Project HEARD Empowers Community Organizations for Effective Policy Change

Detroit skyline

The project utilizes community-academic partnerships to work toward defined policy goals set forth using a community-based participatory approach.

A Detroit URC policy initiative led by University of Michigan School of Public Health researchers and community leaders is working to support and expand community-led efforts to advance health equity in Detroit and statewide. Project HEARD (Health Equity via Advocacy for Resources in Detroit) is funded through a grant from Priority Health’s Total Healthcare Foundation in support of five teams of community-academic partners who are each working toward a policy goal to address racial and structural inequities. Both the Detroit URC and Michigan Public Health have built a longstanding network of initiatives to advance health equity through a community-based participatory research framework.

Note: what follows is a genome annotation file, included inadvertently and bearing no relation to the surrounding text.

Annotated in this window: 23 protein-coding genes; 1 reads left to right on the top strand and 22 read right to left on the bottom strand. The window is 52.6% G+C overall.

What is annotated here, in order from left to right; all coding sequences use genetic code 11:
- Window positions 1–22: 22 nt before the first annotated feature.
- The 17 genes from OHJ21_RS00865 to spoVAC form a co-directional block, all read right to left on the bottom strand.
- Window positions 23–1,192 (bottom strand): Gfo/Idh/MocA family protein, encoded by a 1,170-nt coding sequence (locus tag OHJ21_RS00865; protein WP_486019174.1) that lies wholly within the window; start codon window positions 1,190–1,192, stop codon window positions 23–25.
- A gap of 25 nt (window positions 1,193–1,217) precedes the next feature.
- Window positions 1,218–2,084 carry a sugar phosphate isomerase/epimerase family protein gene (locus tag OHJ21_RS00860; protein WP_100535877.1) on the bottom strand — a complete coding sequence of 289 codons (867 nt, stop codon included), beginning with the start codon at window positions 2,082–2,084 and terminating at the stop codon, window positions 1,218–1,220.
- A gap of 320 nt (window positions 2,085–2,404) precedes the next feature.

Michigan Public Health researchers Chris Coombe, an associate research scientist in the Department of Health Behavior and Health Education, and Paul Fleming, associate professor of Health Behavior and Health Education, are co-leaders of the project.

Project HEARD will support each of the 5 teams in pursuit of their specified policy goals through policy advocacy workshops, strategy sessions, a policy action and implementation grant, and a network of academic and community mentors.

“The teams are working on local or statewide policy change in the realm of criminal justice, climate change, or air quality,” Fleming said. “They are currently finalizing their plans for the policy change campaign and will be taking action this fall and winter to work towards that goal.”

Policy Action Teams

Project HEARD engages teams from highly regarded Detroit organizations poised to make change:

Michigan Public Health faculty Barbara Israel, Amy Schulz, William Lopez, Ebbin Dotson, and Melissa Creary are also involved in the project.

For more information on Project HEARD, contact Mary Beth Damm at